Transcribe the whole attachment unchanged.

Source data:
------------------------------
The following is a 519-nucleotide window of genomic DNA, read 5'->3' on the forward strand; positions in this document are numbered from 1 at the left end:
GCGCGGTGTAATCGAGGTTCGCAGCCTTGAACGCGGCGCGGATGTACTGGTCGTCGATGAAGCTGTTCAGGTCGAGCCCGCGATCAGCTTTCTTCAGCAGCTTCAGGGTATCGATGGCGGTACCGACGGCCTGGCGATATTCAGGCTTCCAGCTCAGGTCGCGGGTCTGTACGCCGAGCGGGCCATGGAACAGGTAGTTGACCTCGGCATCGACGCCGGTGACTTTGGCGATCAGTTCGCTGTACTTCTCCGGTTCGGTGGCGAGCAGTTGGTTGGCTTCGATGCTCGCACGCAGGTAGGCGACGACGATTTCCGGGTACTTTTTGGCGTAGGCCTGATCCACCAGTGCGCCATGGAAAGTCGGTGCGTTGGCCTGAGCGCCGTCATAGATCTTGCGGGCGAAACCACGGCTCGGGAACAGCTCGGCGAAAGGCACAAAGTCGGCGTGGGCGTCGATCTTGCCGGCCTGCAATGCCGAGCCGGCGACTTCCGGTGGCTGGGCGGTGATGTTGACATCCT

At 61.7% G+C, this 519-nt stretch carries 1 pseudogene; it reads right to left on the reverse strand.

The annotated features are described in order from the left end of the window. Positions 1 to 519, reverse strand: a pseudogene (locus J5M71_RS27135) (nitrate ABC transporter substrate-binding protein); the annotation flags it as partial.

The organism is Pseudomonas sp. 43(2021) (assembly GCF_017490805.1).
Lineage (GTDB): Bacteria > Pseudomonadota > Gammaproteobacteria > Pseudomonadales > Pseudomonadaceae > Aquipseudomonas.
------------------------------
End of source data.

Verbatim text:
The following is a 519-nucleotide window of genomic DNA, read 5'->3' on the forward strand; positions in this document are numbered from 1 at the left end:
GCGCGGTGTAATCGAGGTTCGCAGCCTTGAACGCGGCGCGGATGTACTGGTCGTCGATGAAGCTGTTCAGGTCGAGCCCGCGATCAGCTTTCTTCAGCAGCTTCAGGGTATCGATGGCGGTACCGACGGCCTGGCGATATTCAGGCTTCCAGCTCAGGTCGCGGGTCTGTACGCCGAGCGGGCCATGGAACAGGTAGTTGACCTCGGCATCGACGCCGGTGACTTTGGCGATCAGTTCGCTGTACTTCTCCGGTTCGGTGGCGAGCAGTTGGTTGGCTTCGATGCTCGCACGCAGGTAGGCGACGACGATTTCCGGGTACTTTTTGGCGTAGGCCTGATCCACCAGTGCGCCATGGAAAGTCGGTGCGTTGGCCTGAGCGCCGTCATAGATCTTGCGGGCGAAACCACGGCTCGGGAACAGCTCGGCGAAAGGCACAAAGTCGGCGTGGGCGTCGATCTTGCCGGCCTGCAATGCCGAGCCGGCGACTTCCGGTGGCTGGGCGGTGATGTTGACATCCT

At 61.7% G+C, this 519-nt stretch carries 1 pseudogene; it reads right to left on the reverse strand.

The annotated features are described in order from the left end of the window. Positions 1 to 519, reverse strand: a pseudogene (locus J5M71_RS27135) (nitrate ABC transporter substrate-binding protein); the annotation flags it as partial.

The organism is Pseudomonas sp. 43(2021) (assembly GCF_017490805.1).
Lineage (GTDB): Bacteria > Pseudomonadota > Gammaproteobacteria > Pseudomonadales > Pseudomonadaceae > Aquipseudomonas.